Silas Allard, candidate for the Juris Doctor and Master of Theological Studies degrees, is the 2011 recipient of the Marion Luther Brittain Award, which provides public recognition of a student’s service to Emory and is the highest student honor presented by the University, according to the Emory website.
The award is given without any expectation of recognition, Senior Vice President and Dean of Campus Life John Ford wrote in an email to the Wheel
, noting that the award recognizes the “most outstanding” graduating undergraduate or graduate student at the end of each academic year.
“The graduating student becomes the symbol and spokesperson for all of Emory’s highest values for student life,” Ford wrote.
Allard wrote in an email to the Wheel
that he was surprised to find out he received the award, through a phone call from Ford.
“I know that the student body at Emory is engaged in a vast variety of committed and influential academic, service and social justice work,” he wrote. “That my projects have caught the eye of the University is a source of pride and inspiration.”
Allard has been active in the public interest and international law work of the Emory School of Law, including the Emory Public Interest Committee, International Law Society and Emory International Law Review.
He wrote that through these various organizations, along with partner organizations like the American Civil Liberties Union and the Georgia Asylum and Immigration Network, he has spent ample time working on issues of migration and human rights.
“I maintain concern over matters of international law and human rights generally as well as the capacity of the legal system to serve and afford justice to all persons,” Alllard wrote.
Allard said he feels his primary contribution to the University has been helping to enrich discourse regarding human rights through public lectures, conferences, publications and his assistance in the mentorship of students dedicated to human rights and social justice.
One of Allard’s nominators for the award was Assistant Dean of Student Affairs of the law school Katherine Brokaw. Brokaw wrote in an email to the Wheel
that Allard’s high academic achievement, student leadership and community service have contributed to his nomination.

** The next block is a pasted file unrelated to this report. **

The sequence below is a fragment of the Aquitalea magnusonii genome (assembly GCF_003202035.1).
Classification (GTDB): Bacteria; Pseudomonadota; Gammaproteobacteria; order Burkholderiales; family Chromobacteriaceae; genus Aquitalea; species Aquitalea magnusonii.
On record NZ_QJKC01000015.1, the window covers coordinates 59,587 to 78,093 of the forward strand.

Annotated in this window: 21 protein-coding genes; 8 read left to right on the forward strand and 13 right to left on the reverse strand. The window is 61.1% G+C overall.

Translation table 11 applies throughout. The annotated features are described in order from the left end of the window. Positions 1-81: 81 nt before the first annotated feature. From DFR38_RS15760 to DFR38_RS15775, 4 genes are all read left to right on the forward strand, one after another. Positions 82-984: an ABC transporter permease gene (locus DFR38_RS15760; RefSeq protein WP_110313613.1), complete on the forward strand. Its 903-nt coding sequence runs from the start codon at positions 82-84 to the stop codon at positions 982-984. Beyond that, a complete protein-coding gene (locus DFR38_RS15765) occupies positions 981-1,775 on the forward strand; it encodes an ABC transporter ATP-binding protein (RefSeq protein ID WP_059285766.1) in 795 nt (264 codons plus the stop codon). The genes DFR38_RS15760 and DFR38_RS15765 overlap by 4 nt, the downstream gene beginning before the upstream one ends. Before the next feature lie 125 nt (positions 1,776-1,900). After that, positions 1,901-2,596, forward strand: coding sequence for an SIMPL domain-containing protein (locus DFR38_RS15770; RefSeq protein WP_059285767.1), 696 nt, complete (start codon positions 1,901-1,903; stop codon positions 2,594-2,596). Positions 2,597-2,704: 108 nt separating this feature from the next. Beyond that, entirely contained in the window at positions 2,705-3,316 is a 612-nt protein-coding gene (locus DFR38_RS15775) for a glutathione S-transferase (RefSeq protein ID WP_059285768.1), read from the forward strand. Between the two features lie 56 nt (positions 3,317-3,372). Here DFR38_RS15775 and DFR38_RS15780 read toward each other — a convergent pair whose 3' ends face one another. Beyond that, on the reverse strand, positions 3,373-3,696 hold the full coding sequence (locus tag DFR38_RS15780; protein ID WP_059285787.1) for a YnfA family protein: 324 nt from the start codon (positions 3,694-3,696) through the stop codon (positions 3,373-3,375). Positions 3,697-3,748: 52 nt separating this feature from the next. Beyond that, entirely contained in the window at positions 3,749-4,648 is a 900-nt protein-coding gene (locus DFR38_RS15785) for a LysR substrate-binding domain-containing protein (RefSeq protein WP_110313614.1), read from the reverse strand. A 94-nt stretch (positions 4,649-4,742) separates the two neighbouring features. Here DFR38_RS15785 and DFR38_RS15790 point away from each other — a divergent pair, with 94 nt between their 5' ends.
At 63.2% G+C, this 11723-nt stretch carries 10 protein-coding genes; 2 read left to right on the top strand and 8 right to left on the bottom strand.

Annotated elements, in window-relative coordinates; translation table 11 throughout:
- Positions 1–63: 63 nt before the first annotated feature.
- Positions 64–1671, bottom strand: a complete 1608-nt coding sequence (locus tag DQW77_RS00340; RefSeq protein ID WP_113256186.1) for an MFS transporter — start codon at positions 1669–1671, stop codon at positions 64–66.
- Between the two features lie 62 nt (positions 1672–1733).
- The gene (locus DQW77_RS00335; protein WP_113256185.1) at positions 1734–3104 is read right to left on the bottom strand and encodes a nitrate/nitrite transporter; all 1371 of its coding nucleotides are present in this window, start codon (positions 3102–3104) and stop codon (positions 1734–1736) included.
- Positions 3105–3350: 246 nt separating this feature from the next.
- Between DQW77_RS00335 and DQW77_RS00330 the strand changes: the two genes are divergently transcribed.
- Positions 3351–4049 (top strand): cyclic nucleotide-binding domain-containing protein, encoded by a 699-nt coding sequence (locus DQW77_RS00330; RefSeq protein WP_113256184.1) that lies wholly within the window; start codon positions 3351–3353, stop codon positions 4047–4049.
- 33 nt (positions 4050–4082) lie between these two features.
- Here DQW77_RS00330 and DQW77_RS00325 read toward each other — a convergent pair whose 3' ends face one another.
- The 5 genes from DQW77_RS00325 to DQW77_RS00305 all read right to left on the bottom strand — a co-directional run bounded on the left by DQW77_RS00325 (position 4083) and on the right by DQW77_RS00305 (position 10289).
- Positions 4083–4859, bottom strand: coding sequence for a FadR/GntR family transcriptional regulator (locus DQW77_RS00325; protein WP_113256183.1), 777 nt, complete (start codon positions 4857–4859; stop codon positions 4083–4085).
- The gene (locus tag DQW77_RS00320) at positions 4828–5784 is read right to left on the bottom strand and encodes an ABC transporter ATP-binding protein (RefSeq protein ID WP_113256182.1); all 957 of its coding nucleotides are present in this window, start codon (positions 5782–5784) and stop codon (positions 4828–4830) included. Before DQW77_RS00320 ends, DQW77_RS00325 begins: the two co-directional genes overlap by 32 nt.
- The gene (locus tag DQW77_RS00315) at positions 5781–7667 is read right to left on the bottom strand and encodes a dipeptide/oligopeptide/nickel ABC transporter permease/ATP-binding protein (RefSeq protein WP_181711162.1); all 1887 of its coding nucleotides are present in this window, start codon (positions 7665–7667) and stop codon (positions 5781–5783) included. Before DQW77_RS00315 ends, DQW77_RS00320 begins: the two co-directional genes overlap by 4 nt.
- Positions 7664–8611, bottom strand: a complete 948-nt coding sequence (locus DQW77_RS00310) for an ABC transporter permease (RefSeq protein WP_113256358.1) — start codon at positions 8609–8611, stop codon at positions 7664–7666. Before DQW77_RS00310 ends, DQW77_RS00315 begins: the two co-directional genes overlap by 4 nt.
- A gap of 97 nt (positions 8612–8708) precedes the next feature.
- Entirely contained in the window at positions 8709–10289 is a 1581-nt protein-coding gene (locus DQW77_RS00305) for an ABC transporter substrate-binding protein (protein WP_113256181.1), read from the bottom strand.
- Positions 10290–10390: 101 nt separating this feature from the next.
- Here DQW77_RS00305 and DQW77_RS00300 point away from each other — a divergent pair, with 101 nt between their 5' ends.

“He has been a tireless, cheerful and mature student leader at the law school and an Emory ‘community builder,’” she wrote in the email.
She explained, Allard has done extensive work for the Emory Public Interest Committee (EPIC), of which he is a member and one of the executive board members.
EPIC is a law-school based student organization that provides active support and a “network for students who wish to pursue careers in the public interest,” according to Brokaw.
Brokaw also cited Allard’s work as the co-chair for a conference held at Emory in honor of the 60th anniversary of the Universal Declaration of Human Rights.
He acquired staff support and other student volunteers and was the “mastermind and the tireless leader who made this conference happen,” she wrote.
Yet, Allard explained that he could not have fulfilled his accomplishments without the support of his peers and the Emory faculty.
“If I have accomplished anything during my time at Emory, it is only the result of the support and kindness of the many persons I have shared my experience with,” he wrote.
Allard said his friends, colleagues and mentors are those who fit into this category.
“I hope that my relationship with Emory by virtue of my relationship with students, faculty, staff and alumni will continue to enrich my life and that I might in turn continue to offer something to the University community.”
He will be honored as the recipient of the Brittain award at commencement on May 19.
— Contact Jordan Friedman